Neurology India, Vol. 59, No. 3, May-June, 2011, pp. 474-475
Letter to Editor
Middle cerebral artery occlusion following autologous bitemporal fat injection
Jun Hu1, Wei Chen2, Yaguang Wu1, Kangning Chen1, Chunxia Luo1, Yong Liang2, Shugui Shi1
1 Department of Neurology, Southwest Hospital, The Third Military Medical University, Chongqing, China
Correspondence Address: Wei Chen Department of Radiology, Southwest Hospital, The Third Military Medical University, Chongqing China firstname.lastname@example.org
Date of Submission: 03-Jan-2011
Code Number: ni11138
Fat embolism syndrome (FES) manifests more frequently in closed fractures of the pelvis or long bones or following surgery. Cerebral symptoms can be seen in up to 80% of patients. , Clinical characteristics of cerebral fat embolism (CFE) are variable and nonspecific. Management strategies include anticoagulation, antiplatelet agents, steroids, alcohol, dehydrants and hyperbaric oxygen.  We report a patient who developed embolic stroke following bitemporal autologous fat injection.
A 28-year-old woman with no history of vascular risk factors received bitemporal autologous fat injection (cosmetic surgery) under general anesthesia. Immediately following the injection, she became drowsy and developed expressive aphasia and right hemiparesis. National Institutes of Health Stroke Scale (NIHSS) was 16. Magnetic resonance imaging (MRI)-diffusion-weighted image (DWI) showed acute left temporo-parietal infarct. MR angiography (MRA) revealed occlusion of M1 segment of the left middle cerebral artery (MCA) [Figure - 1]. She was treated with mannitol, hydrocortisone (containing alcohol), antiplatelet agents and hyperbaric oxygen therapy. Computerized tomography cerebral angiography(CTA) and MRA performed 1 week after the onset of symptoms showed recanalization of the left MCA [Figure - 2]. Three weeks after discharge, she showed considerable neurologic recovery and her NIHSS score was 6.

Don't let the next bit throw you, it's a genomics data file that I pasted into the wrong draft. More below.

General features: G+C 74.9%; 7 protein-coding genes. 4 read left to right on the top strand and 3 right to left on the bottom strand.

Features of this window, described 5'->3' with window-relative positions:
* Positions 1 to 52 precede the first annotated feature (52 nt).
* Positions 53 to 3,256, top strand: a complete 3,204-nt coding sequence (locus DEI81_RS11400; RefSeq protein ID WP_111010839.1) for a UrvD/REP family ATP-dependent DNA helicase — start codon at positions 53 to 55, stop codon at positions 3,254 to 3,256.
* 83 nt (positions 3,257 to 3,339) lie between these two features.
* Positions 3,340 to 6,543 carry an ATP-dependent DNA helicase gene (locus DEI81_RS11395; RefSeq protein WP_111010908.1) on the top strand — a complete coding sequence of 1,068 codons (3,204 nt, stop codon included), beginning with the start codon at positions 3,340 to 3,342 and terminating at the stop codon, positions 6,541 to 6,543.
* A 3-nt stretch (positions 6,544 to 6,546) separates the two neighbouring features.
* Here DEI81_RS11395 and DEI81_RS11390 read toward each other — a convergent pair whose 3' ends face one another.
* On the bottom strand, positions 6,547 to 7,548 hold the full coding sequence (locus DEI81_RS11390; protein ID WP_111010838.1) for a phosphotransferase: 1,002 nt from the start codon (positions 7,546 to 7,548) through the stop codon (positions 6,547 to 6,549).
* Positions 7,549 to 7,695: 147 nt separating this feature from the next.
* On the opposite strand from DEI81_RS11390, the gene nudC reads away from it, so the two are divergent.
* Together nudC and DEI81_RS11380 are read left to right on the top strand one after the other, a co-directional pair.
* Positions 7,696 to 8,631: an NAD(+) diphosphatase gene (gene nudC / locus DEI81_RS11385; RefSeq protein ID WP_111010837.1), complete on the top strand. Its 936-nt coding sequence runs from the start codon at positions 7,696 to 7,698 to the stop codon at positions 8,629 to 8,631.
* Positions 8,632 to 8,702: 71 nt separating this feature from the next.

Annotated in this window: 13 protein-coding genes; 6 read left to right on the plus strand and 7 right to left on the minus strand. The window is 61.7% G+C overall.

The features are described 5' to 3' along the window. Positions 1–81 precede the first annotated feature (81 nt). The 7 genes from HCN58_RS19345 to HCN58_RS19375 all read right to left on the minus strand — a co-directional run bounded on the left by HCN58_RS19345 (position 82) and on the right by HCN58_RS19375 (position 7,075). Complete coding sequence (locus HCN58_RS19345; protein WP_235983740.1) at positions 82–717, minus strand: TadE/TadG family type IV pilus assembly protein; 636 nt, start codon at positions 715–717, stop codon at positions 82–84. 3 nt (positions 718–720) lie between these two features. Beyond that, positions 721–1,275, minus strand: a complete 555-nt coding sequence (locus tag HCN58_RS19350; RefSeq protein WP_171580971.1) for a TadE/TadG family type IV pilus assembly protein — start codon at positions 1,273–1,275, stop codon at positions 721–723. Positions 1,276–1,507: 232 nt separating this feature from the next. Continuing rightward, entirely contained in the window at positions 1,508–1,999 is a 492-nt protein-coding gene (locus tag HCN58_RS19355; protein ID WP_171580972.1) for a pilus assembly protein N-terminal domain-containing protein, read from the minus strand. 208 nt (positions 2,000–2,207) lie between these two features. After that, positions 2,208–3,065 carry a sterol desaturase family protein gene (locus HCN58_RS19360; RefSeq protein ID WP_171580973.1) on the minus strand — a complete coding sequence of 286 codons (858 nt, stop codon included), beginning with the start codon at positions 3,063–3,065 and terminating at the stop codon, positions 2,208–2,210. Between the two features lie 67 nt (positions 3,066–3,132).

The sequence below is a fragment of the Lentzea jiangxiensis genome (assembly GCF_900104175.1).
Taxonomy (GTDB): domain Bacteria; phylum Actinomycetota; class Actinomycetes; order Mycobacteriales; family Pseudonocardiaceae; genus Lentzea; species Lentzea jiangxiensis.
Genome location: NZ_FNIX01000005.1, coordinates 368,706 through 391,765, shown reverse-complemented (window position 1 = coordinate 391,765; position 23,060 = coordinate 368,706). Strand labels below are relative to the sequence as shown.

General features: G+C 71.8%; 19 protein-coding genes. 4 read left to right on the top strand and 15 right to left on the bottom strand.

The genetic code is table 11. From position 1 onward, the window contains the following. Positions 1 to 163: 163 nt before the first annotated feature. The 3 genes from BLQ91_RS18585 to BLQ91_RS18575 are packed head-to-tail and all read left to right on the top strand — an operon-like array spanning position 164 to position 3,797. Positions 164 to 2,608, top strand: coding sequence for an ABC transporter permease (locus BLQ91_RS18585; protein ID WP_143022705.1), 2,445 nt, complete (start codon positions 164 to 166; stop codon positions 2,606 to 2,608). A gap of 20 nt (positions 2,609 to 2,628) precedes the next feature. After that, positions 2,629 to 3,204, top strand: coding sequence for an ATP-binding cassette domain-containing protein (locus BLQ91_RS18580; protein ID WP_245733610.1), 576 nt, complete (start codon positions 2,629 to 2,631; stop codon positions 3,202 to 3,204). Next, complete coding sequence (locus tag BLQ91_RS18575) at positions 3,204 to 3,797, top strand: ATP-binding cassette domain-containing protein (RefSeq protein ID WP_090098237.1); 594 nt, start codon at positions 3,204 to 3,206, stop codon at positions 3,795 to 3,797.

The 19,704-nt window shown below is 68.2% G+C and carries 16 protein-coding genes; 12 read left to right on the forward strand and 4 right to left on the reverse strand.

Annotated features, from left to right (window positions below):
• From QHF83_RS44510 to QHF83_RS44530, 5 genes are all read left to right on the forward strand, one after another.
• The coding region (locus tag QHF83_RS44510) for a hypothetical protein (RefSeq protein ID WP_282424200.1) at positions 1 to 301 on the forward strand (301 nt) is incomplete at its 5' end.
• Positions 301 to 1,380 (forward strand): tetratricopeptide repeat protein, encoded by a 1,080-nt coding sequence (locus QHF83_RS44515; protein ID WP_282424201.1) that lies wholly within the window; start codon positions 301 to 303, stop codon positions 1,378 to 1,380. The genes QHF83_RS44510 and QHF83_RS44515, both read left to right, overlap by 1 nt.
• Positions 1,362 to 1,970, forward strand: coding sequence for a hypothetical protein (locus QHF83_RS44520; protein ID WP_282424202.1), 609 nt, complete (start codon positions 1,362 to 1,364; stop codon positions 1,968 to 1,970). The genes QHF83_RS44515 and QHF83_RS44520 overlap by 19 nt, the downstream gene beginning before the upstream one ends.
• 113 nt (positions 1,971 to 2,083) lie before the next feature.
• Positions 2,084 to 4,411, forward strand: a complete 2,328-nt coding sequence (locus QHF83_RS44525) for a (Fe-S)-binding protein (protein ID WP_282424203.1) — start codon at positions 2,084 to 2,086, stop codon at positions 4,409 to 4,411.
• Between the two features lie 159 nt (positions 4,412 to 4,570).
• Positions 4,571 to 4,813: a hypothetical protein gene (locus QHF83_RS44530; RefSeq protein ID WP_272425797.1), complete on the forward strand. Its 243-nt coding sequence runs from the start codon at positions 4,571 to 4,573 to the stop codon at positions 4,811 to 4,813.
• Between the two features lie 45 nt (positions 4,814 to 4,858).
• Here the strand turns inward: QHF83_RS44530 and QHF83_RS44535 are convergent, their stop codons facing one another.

Autologous fat transplantation is widely used in cosmetic plastic surgery. Fat is injected into the periocular area, paranasal area, glabellar area, forehead area, nasolabial folds, lower lip and chin. ,, In our case, the patient underwent fat injection into the bilateral temporal area to repair a soft tissue defect. In our patient, the temporal relation between the surgery and the event suggests that the acute ischemic stroke was due to fat embolism. CFE as a complication of autologous fat injection is extremely rare and only a few cases have been reported. ,, These cases serve as a warning to the cosmetic plastic and ophthalmic surgeons that they should be very careful to exert minimal force while injecting fat in the tissues.
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